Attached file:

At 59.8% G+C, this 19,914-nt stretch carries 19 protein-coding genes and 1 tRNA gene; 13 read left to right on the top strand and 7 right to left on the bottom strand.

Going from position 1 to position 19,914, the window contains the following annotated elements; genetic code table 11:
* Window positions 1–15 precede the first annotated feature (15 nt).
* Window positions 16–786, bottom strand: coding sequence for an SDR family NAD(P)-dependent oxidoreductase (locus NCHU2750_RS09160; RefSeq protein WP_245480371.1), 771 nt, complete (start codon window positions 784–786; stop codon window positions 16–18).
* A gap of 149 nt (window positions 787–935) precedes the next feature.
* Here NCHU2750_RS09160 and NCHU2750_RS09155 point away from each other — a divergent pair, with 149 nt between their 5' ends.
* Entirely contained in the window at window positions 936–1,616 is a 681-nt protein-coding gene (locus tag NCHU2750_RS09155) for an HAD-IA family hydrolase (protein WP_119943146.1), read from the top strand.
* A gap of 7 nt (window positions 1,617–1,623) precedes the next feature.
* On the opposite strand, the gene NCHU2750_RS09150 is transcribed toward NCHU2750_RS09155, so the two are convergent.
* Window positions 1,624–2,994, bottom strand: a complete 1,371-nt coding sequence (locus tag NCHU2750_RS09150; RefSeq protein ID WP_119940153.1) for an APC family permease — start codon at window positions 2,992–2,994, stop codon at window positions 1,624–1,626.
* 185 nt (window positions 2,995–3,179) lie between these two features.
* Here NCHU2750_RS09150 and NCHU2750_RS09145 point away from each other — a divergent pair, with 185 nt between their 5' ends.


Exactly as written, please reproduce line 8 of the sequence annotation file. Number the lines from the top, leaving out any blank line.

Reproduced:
* A gap of 7 nt (window positions 1,617–1,623) precedes the next feature.